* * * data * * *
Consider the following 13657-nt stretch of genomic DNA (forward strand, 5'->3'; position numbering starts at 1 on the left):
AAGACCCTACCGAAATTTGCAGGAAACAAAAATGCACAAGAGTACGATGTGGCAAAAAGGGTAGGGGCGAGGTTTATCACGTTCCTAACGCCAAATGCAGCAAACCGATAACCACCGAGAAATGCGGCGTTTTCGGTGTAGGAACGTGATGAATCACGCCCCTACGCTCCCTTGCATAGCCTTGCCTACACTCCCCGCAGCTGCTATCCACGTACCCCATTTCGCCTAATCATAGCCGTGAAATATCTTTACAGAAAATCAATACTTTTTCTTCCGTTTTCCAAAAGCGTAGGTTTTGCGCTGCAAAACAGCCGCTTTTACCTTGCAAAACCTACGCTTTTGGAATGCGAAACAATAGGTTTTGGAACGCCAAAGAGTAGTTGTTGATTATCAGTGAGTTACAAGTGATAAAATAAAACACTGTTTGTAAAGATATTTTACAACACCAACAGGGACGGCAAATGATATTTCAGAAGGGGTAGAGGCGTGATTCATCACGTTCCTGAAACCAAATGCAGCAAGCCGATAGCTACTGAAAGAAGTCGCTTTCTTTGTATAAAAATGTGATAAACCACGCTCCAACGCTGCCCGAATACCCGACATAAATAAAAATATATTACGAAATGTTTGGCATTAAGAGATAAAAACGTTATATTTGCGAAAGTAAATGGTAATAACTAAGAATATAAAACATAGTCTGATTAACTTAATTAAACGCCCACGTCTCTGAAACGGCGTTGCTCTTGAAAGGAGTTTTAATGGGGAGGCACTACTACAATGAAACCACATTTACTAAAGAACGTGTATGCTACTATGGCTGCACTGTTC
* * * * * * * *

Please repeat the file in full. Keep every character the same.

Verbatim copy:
Consider the following 13657-nt stretch of genomic DNA (forward strand, 5'->3'; position numbering starts at 1 on the left):
AAGACCCTACCGAAATTTGCAGGAAACAAAAATGCACAAGAGTACGATGTGGCAAAAAGGGTAGGGGCGAGGTTTATCACGTTCCTAACGCCAAATGCAGCAAACCGATAACCACCGAGAAATGCGGCGTTTTCGGTGTAGGAACGTGATGAATCACGCCCCTACGCTCCCTTGCATAGCCTTGCCTACACTCCCCGCAGCTGCTATCCACGTACCCCATTTCGCCTAATCATAGCCGTGAAATATCTTTACAGAAAATCAATACTTTTTCTTCCGTTTTCCAAAAGCGTAGGTTTTGCGCTGCAAAACAGCCGCTTTTACCTTGCAAAACCTACGCTTTTGGAATGCGAAACAATAGGTTTTGGAACGCCAAAGAGTAGTTGTTGATTATCAGTGAGTTACAAGTGATAAAATAAAACACTGTTTGTAAAGATATTTTACAACACCAACAGGGACGGCAAATGATATTTCAGAAGGGGTAGAGGCGTGATTCATCACGTTCCTGAAACCAAATGCAGCAAGCCGATAGCTACTGAAAGAAGTCGCTTTCTTTGTATAAAAATGTGATAAACCACGCTCCAACGCTGCCCGAATACCCGACATAAATAAAAATATATTACGAAATGTTTGGCATTAAGAGATAAAAACGTTATATTTGCGAAAGTAAATGGTAATAACTAAGAATATAAAACATAGTCTGATTAACTTAATTAAACGCCCACGTCTCTGAAACGGCGTTGCTCTTGAAAGGAGTTTTAATGGGGAGGCACTACTACAATGAAACCACATTTACTAAAGAACGTGTATGCTACTATGGCTGCACTGTTC